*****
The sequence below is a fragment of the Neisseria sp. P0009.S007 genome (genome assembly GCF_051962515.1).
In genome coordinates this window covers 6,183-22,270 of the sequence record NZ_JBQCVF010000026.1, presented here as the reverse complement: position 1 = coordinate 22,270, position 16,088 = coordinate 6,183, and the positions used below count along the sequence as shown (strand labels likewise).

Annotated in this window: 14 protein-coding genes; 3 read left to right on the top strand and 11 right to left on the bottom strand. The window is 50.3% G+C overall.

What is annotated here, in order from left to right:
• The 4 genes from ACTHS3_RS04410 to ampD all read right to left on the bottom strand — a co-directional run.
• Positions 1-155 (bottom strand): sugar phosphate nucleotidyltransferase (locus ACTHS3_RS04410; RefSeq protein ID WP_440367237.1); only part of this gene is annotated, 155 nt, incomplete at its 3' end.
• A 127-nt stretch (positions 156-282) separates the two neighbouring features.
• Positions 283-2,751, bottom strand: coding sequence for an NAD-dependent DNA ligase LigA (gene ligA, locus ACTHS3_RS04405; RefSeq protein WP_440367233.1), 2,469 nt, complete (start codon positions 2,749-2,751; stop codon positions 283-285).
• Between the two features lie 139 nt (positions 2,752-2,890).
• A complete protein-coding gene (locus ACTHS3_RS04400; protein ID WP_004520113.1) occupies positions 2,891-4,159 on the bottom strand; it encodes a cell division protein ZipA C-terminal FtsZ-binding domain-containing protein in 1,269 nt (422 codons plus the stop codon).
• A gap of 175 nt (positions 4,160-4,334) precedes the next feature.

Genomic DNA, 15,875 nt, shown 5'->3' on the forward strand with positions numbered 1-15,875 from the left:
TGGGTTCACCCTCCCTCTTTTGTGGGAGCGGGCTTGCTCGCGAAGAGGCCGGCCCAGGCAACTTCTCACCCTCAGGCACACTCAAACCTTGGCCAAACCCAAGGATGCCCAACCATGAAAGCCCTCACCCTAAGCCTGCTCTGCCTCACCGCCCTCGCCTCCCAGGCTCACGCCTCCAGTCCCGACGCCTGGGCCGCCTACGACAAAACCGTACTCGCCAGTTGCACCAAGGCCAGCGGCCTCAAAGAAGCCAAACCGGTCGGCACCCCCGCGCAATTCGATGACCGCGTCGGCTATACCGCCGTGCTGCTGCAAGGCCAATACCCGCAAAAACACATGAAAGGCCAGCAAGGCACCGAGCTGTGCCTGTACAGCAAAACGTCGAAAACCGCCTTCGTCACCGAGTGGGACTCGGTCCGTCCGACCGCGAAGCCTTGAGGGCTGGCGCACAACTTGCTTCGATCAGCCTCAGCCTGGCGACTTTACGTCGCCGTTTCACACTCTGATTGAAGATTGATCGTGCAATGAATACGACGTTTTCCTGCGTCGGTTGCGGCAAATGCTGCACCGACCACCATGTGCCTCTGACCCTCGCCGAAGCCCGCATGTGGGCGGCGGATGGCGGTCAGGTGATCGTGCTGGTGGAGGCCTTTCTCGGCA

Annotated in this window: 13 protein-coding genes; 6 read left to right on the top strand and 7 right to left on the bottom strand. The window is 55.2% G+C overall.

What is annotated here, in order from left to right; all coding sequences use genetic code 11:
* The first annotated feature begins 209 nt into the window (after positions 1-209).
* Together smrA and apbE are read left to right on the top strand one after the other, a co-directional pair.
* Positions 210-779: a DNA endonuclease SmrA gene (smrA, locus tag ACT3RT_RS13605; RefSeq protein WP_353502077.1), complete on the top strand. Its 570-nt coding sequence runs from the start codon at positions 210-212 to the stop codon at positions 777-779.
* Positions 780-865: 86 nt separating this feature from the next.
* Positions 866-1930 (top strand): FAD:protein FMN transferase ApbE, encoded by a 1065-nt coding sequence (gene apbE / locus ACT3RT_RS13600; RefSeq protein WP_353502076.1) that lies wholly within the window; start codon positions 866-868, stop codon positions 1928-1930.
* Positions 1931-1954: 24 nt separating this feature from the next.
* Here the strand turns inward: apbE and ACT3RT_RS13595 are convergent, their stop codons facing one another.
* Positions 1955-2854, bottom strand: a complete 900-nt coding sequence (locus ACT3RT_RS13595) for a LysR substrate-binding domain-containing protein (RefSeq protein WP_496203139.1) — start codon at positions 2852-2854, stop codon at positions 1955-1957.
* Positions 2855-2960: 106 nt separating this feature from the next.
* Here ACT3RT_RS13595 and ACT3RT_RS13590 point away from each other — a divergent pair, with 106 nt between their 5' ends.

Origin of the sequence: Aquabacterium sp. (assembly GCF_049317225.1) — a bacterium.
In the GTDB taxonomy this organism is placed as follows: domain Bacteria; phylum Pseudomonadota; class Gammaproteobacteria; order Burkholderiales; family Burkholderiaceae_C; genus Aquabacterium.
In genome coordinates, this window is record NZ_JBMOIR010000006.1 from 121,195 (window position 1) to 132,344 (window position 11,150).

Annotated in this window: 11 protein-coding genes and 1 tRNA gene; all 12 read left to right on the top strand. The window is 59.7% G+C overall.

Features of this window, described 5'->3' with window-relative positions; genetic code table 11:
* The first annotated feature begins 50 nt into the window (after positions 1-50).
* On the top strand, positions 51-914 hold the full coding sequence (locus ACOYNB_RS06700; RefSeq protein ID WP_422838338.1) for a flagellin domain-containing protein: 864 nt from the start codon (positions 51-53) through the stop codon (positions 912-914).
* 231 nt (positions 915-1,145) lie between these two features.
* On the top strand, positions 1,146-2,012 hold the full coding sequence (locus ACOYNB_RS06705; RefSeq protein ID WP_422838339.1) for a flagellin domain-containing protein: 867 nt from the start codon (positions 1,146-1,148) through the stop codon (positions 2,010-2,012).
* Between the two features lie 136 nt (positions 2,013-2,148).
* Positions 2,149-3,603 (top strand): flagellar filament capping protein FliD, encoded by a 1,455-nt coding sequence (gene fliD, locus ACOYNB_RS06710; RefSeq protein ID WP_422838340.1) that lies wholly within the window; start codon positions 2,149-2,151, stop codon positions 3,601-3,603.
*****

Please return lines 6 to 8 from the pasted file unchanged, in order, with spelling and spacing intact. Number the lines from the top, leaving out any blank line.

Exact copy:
• Positions 1-155 (bottom strand): sugar phosphate nucleotidyltransferase (locus ACTHS3_RS04410; RefSeq protein ID WP_440367237.1); only part of this gene is annotated, 155 nt, incomplete at its 3' end.
• A 127-nt stretch (positions 156-282) separates the two neighbouring features.
• Positions 283-2,751, bottom strand: coding sequence for an NAD-dependent DNA ligase LigA (gene ligA, locus ACTHS3_RS04405; RefSeq protein WP_440367233.1), 2,469 nt, complete (start codon positions 2,749-2,751; stop codon positions 283-285).